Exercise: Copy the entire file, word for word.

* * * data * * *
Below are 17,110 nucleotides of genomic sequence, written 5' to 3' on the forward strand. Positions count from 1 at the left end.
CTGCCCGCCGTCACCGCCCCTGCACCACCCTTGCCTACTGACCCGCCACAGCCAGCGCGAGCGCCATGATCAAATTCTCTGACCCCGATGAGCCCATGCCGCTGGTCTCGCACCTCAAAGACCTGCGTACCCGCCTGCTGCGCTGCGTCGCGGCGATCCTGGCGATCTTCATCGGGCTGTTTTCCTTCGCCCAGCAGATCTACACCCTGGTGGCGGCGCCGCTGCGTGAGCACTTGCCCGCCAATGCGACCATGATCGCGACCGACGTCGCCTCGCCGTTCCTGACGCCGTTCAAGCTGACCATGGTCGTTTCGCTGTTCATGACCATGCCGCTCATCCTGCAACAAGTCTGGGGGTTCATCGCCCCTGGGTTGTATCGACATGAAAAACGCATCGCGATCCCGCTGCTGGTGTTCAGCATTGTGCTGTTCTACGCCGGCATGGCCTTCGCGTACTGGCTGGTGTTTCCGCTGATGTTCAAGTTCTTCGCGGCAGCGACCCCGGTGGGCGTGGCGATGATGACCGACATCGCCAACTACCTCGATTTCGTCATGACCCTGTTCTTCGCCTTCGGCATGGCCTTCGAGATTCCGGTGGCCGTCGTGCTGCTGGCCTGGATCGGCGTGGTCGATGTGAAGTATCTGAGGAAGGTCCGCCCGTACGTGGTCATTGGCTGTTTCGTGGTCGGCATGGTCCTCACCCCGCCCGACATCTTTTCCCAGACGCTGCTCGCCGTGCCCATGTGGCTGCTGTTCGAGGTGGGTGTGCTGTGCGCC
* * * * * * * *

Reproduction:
Below are 17,110 nucleotides of genomic sequence, written 5' to 3' on the forward strand. Positions count from 1 at the left end.
CTGCCCGCCGTCACCGCCCCTGCACCACCCTTGCCTACTGACCCGCCACAGCCAGCGCGAGCGCCATGATCAAATTCTCTGACCCCGATGAGCCCATGCCGCTGGTCTCGCACCTCAAAGACCTGCGTACCCGCCTGCTGCGCTGCGTCGCGGCGATCCTGGCGATCTTCATCGGGCTGTTTTCCTTCGCCCAGCAGATCTACACCCTGGTGGCGGCGCCGCTGCGTGAGCACTTGCCCGCCAATGCGACCATGATCGCGACCGACGTCGCCTCGCCGTTCCTGACGCCGTTCAAGCTGACCATGGTCGTTTCGCTGTTCATGACCATGCCGCTCATCCTGCAACAAGTCTGGGGGTTCATCGCCCCTGGGTTGTATCGACATGAAAAACGCATCGCGATCCCGCTGCTGGTGTTCAGCATTGTGCTGTTCTACGCCGGCATGGCCTTCGCGTACTGGCTGGTGTTTCCGCTGATGTTCAAGTTCTTCGCGGCAGCGACCCCGGTGGGCGTGGCGATGATGACCGACATCGCCAACTACCTCGATTTCGTCATGACCCTGTTCTTCGCCTTCGGCATGGCCTTCGAGATTCCGGTGGCCGTCGTGCTGCTGGCCTGGATCGGCGTGGTCGATGTGAAGTATCTGAGGAAGGTCCGCCCGTACGTGGTCATTGGCTGTTTCGTGGTCGGCATGGTCCTCACCCCGCCCGACATCTTTTCCCAGACGCTGCTCGCCGTGCCCATGTGGCTGCTGTTCGAGGTGGGTGTGCTGTGCGCC